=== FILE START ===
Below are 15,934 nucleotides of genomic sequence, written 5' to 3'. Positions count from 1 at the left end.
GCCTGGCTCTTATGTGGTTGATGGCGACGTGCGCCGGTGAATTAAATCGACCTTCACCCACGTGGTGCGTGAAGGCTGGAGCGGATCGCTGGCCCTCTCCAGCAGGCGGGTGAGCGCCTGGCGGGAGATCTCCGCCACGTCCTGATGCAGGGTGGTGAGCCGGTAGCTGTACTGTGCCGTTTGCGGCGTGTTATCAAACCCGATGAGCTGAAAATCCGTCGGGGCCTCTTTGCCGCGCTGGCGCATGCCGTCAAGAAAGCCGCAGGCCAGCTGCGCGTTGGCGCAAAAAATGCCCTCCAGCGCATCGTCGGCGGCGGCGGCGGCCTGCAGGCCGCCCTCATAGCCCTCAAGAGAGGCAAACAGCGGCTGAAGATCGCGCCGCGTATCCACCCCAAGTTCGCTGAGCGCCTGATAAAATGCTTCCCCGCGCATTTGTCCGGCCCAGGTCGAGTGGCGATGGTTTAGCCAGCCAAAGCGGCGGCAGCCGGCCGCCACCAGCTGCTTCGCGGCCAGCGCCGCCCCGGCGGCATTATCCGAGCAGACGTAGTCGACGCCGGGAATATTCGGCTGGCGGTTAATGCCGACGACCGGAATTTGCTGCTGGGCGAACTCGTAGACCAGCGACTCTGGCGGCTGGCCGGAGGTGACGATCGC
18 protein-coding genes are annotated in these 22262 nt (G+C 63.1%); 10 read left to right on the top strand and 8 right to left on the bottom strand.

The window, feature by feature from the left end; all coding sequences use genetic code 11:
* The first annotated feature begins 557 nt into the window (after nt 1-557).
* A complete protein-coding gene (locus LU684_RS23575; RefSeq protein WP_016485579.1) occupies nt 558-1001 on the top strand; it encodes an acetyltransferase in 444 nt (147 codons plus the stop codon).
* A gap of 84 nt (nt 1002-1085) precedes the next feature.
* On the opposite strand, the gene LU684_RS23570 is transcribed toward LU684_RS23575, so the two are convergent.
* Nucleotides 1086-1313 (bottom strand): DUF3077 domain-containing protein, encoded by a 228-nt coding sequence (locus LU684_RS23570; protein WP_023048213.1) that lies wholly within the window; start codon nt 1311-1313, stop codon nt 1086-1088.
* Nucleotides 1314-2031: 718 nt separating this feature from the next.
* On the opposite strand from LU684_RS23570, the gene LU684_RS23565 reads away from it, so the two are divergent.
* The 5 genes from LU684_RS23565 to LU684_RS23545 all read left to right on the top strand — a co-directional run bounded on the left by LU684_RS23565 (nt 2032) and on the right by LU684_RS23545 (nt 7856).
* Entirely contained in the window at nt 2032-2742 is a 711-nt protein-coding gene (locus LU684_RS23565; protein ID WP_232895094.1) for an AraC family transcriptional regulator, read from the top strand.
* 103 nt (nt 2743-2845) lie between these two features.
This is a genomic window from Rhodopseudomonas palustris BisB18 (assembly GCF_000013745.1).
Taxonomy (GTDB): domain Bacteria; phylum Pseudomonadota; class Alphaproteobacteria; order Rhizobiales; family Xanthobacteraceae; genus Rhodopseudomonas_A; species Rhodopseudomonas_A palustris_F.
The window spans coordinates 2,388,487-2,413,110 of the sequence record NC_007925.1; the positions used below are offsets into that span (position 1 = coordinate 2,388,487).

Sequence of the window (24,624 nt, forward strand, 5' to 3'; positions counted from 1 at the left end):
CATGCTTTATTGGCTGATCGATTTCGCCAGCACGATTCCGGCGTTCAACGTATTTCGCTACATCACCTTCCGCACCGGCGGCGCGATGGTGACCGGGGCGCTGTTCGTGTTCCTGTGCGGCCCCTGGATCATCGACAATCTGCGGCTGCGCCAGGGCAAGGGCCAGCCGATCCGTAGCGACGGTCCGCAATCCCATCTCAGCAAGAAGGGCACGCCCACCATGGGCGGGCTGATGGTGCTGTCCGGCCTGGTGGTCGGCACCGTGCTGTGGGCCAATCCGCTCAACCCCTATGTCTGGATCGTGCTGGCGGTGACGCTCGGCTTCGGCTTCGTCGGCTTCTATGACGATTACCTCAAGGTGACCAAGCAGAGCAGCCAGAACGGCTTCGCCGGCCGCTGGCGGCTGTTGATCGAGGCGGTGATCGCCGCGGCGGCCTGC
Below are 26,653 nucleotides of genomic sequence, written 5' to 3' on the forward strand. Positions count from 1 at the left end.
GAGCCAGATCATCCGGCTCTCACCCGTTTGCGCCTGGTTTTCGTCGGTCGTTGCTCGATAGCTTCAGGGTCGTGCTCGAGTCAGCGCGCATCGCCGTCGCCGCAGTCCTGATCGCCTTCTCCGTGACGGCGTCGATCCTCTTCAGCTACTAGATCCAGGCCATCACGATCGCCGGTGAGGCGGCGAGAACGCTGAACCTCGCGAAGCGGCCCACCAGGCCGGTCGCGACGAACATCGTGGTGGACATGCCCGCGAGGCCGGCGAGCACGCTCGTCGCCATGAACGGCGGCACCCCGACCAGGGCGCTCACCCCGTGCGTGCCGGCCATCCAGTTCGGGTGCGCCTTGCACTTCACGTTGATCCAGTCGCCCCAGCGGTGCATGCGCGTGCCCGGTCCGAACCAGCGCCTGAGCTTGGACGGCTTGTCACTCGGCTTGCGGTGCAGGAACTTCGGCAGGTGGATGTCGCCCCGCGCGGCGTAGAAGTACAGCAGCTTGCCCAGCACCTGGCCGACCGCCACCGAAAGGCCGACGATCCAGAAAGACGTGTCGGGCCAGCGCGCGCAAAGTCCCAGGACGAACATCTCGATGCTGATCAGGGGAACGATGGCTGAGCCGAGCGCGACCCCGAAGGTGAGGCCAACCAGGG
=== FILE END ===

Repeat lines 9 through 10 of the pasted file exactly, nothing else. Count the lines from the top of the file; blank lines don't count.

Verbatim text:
* Nucleotides 1086-1313 (bottom strand): DUF3077 domain-containing protein, encoded by a 228-nt coding sequence (locus LU684_RS23570; protein WP_023048213.1) that lies wholly within the window; start codon nt 1311-1313, stop codon nt 1086-1088.
* Nucleotides 1314-2031: 718 nt separating this feature from the next.